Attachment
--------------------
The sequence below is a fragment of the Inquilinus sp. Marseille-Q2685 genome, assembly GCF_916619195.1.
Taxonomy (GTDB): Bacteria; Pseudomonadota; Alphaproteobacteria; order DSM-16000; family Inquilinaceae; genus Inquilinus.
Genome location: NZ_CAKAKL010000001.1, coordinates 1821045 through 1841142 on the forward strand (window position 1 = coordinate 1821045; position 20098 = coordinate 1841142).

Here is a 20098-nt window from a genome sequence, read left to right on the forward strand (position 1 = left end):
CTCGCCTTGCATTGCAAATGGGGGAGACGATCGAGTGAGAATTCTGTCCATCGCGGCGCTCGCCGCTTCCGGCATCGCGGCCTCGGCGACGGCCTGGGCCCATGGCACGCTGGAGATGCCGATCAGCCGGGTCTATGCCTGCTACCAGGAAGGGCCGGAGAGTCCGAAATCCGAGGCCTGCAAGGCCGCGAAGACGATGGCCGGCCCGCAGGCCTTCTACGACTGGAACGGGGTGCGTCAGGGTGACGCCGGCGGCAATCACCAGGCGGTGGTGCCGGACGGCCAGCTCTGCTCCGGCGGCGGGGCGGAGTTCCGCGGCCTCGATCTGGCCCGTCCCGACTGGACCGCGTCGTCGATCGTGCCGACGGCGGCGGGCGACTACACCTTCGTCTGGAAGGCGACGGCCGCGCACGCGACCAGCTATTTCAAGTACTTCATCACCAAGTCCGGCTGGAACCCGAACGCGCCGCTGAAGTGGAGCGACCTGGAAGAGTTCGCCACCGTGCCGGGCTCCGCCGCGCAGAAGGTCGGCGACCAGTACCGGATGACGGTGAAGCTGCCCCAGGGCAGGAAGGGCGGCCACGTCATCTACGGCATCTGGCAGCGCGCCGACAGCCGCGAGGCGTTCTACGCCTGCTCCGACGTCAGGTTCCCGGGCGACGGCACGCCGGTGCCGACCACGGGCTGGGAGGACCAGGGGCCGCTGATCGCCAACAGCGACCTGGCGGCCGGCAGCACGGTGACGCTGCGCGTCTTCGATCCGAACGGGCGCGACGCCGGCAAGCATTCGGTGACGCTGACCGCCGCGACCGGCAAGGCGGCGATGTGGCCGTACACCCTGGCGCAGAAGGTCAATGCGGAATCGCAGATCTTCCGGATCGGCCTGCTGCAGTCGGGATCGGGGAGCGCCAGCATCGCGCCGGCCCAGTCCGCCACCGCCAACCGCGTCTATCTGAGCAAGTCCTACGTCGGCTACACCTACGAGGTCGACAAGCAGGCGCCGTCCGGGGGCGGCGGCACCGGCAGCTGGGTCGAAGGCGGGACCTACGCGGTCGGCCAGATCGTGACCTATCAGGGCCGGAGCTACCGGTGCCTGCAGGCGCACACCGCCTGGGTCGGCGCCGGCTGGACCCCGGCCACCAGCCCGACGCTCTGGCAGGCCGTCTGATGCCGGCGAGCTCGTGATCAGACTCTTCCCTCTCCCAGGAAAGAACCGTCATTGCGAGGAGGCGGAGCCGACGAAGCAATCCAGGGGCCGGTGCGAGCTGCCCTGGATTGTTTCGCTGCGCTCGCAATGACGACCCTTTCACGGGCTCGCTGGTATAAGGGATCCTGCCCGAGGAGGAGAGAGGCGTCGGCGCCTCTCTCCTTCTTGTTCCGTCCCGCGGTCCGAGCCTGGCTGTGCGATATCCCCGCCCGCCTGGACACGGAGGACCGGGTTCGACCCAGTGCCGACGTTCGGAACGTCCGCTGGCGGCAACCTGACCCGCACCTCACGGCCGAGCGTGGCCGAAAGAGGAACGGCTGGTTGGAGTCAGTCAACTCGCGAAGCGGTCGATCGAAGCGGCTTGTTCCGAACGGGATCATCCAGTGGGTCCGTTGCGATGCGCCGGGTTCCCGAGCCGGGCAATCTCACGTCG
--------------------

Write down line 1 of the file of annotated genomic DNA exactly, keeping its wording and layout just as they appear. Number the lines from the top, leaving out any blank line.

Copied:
The sequence below is a fragment of the Inquilinus sp. Marseille-Q2685 genome, assembly GCF_916619195.1.